Terence Blanchard – Bounce

Terence BlanchardTerence Blanchard
(Blue Note – 2003)
by John Thompson

Question. What do you get when you mix the sounds of Africa, Brazil, and America with the styles of Swing, Hard Bop, Free Form, Groove, Early 70’s Fusion and the New Millennium? A CD called “Bounce” by an artist named Terence Blanchard. Is this the guy who plays trumpet? The dude who played with Lionel Hampton and Art Blakey’s Jazz Messengers after Wynton Marsalis left the group? The same man who wrote music scores for films such as Spike Lee’s “Jungle Fever, Get On The Bus, 4 Little Girls, Barbershop,” and the highly acclaimed “Malcolm X”? Is this the guy that released the CD called Bounce? Yes, Yes, Yes and uh, Yes.

A former “Young Lion,” Blanchard has been associated with the post-bop style, playing in traditional Bop settings. Here, he deviates from the norm, displaying an array of musical knowledge and abilities that make this CD one of the best that I have heard in a while. As proof of what’s musically assembled, check out the band members. Let me tell you what we’ve got.

We’ve got a very diverse music journey, with some unexpected instruments, and nine tunes in all. We’ve got a bad ass, Terence Blanchard, playing the trumpet, seeing eye to eye with other bad asses in Eric Harland (D) providing styles from sensitive to gorilla-gladiator-gangster, Eric Winston (TS, SS), Robert Glasper (HB3,FR), Aaron Parks(P), and Brandon Owens (B). Last but not least, we’ve got a guy, Lionel Loueke on guitar and vocals. Each tune is has different and special feels, which will keep the listener tuned in.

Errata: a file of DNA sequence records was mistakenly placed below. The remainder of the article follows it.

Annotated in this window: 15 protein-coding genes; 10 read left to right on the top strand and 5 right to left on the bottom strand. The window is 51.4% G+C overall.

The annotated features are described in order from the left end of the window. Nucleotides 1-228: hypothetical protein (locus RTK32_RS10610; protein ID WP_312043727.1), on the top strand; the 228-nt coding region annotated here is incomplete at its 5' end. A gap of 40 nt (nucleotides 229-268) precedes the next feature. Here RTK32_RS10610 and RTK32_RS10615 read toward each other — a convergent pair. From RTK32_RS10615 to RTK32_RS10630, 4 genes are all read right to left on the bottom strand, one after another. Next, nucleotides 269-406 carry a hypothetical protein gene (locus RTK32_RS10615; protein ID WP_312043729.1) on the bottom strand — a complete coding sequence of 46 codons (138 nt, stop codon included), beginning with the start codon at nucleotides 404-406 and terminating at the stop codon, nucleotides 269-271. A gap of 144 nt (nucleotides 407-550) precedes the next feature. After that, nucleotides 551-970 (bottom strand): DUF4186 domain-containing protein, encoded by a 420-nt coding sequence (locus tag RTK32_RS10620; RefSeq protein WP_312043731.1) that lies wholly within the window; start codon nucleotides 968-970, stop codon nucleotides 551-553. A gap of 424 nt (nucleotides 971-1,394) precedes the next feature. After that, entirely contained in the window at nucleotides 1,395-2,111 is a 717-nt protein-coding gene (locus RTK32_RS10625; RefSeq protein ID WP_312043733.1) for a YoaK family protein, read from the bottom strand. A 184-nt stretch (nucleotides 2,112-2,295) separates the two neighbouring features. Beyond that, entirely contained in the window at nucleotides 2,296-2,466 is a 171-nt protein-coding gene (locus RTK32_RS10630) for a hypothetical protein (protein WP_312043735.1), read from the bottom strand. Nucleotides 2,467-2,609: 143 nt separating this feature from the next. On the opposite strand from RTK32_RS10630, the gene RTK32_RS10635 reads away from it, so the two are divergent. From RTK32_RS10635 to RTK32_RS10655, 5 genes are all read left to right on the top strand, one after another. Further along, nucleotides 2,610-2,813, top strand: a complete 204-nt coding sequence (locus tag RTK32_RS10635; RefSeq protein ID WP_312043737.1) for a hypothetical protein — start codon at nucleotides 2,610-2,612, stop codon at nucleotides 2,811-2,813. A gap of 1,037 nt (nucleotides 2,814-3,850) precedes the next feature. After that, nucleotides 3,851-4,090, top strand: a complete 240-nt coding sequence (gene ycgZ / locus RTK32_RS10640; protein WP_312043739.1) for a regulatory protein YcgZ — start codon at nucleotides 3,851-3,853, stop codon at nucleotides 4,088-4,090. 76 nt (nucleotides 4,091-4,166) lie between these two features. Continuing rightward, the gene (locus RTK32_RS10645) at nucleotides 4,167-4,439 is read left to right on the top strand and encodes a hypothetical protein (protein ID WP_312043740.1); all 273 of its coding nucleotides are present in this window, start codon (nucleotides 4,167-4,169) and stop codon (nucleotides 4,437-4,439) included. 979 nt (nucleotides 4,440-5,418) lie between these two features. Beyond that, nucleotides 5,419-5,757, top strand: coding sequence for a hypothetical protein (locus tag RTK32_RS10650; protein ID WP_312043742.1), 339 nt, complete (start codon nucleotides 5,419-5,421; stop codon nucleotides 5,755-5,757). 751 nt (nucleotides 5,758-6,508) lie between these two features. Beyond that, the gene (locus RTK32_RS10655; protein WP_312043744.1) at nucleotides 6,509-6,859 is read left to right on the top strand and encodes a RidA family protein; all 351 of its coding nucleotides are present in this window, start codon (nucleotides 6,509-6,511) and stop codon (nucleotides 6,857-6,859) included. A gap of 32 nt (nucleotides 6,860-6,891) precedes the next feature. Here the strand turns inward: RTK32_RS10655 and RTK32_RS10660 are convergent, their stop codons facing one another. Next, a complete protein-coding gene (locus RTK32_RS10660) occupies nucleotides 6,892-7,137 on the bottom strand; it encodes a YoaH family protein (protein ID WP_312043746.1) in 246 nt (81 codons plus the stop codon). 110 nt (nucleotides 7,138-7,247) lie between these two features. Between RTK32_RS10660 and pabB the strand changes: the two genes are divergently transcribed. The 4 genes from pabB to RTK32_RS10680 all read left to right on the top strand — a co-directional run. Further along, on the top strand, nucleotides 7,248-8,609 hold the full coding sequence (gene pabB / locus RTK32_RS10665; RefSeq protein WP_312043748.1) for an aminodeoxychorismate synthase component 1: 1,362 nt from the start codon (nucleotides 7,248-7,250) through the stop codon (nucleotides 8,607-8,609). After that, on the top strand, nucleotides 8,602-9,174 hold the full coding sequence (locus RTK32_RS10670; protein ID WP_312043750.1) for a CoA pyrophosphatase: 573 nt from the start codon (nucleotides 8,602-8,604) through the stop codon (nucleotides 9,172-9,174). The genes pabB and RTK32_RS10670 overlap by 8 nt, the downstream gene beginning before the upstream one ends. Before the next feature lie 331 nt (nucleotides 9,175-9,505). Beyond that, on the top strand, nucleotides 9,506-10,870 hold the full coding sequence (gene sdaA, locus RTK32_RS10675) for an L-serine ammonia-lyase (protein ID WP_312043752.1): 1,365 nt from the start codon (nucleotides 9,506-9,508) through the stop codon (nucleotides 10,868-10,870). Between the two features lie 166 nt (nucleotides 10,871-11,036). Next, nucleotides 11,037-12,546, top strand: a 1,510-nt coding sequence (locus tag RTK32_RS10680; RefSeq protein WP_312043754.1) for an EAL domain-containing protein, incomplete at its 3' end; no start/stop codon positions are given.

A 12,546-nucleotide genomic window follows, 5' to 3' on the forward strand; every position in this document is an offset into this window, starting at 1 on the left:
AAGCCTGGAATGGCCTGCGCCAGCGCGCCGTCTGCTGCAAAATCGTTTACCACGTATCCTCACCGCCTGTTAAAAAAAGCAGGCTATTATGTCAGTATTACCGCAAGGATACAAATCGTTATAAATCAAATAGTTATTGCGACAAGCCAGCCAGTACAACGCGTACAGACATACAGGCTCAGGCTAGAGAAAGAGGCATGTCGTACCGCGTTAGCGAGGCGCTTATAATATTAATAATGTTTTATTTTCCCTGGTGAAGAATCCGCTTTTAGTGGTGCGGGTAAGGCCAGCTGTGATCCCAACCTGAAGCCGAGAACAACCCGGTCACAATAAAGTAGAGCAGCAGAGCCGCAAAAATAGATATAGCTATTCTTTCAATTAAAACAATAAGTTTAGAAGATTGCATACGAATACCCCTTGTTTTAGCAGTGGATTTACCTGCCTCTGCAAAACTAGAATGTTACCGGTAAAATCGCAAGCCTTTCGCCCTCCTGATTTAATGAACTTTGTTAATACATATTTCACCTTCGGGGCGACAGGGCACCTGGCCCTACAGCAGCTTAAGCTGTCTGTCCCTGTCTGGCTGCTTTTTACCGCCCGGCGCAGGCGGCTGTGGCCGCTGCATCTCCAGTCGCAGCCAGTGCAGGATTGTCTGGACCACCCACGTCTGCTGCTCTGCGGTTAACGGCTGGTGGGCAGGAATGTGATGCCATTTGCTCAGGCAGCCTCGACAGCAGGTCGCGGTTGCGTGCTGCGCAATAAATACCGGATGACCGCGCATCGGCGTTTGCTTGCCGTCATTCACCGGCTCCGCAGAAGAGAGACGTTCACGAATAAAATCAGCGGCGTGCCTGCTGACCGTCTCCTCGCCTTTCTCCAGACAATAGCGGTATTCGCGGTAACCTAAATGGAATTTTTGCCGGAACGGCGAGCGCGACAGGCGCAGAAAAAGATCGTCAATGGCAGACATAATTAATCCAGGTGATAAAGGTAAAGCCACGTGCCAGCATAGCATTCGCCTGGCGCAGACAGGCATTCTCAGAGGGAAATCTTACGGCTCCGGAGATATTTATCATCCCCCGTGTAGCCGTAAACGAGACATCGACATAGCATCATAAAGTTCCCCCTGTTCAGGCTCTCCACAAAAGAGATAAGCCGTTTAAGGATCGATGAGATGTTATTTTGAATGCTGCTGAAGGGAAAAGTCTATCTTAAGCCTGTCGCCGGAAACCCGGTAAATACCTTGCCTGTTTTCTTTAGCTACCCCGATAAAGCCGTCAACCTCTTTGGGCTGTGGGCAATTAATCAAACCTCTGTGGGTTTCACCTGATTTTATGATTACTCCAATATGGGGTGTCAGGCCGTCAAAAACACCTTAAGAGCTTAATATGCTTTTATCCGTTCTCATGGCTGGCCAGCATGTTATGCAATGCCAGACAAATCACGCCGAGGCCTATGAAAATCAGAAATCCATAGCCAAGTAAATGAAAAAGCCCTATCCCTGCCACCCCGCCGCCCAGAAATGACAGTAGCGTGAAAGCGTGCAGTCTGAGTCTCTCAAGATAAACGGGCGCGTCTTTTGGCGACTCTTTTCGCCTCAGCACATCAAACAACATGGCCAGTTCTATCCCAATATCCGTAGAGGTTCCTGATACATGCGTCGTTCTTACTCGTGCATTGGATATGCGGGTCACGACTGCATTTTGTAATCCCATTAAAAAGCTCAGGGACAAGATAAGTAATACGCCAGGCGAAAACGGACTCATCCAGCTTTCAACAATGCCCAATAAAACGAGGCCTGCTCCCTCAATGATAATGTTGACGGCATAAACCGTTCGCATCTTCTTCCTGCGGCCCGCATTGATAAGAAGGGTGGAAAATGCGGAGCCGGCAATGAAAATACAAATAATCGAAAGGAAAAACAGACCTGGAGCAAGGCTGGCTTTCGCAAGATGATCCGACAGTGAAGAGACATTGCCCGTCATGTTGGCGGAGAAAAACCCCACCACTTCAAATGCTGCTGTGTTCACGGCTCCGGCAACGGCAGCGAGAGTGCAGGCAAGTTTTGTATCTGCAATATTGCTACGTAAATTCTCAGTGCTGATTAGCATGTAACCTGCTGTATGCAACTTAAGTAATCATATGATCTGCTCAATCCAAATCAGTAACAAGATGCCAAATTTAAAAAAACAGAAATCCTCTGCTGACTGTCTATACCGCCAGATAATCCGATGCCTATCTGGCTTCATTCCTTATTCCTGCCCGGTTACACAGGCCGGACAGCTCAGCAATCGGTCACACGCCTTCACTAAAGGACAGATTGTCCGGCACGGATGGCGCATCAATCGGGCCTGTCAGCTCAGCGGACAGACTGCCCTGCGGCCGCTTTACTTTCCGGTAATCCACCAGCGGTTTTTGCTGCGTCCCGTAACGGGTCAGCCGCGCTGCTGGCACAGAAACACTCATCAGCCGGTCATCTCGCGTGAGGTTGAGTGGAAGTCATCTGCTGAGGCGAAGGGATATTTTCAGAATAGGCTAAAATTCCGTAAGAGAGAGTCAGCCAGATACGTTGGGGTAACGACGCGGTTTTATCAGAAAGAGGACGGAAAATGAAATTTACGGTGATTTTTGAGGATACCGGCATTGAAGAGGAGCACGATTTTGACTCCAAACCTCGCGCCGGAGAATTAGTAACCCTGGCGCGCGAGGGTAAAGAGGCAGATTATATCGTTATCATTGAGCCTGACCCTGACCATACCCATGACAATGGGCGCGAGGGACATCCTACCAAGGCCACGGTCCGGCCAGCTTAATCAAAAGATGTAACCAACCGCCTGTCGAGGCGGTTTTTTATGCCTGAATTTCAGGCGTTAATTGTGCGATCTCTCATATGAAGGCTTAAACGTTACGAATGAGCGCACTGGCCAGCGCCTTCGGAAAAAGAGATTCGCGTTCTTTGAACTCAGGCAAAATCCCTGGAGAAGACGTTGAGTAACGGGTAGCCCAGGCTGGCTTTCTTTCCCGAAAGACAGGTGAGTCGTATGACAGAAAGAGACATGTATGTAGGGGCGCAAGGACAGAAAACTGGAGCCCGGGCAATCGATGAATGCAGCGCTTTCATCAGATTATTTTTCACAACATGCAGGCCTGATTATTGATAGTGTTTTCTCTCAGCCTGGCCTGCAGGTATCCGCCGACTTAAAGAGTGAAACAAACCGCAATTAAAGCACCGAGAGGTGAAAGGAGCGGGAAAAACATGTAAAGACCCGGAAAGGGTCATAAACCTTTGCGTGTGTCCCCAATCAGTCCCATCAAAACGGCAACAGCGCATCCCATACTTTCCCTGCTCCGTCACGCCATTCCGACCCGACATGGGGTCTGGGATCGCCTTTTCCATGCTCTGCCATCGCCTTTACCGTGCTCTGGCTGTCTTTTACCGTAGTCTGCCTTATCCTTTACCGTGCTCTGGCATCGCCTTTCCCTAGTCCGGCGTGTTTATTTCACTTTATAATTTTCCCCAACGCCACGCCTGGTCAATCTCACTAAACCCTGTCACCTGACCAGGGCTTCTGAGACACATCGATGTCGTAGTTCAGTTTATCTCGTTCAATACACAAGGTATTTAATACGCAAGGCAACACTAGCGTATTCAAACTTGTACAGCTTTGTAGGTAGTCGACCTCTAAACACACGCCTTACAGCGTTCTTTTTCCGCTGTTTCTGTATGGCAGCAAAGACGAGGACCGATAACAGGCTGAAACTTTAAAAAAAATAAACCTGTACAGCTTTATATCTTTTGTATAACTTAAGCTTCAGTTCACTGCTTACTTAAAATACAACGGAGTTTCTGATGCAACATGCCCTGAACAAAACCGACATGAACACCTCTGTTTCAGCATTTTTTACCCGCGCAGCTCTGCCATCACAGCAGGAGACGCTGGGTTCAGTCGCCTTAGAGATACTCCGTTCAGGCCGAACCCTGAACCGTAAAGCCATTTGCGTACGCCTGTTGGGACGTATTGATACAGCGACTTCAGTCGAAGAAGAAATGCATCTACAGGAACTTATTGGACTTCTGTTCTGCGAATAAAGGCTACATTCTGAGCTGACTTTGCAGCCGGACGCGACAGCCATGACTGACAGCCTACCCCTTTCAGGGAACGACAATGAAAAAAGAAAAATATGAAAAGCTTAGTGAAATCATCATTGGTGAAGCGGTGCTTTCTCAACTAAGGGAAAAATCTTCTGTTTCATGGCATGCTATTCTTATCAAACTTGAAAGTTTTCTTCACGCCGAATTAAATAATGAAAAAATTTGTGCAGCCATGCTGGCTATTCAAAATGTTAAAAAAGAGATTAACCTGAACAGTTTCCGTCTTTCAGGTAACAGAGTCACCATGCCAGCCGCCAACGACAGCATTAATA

All of the music is top-notch. We’ve got track 3, “Fred Brown,” featuring the electronic Fender Rhodes piano, which help to give a Weather Report (group) sound. We’ve got a rhythm challenge, my favorite,”On the Verge,” Brazilian flavor on “Passionate Courage”, and “Nocturna,” a trip towards Africa featuring the vocal talents of Loueke on “Azania.” We’ve got Groove on Wayne Shorter’s “Footprints,” and Eric Harland tearing new holes on my second favorite, “Transform.”

In short (ha ha) we’ve got a hell of a lot. There is a lot that I left out too. Did I mention the recording quality and the awesome sound of Blanchard’s horn? Let me tell you, we’ve got a five star CD.

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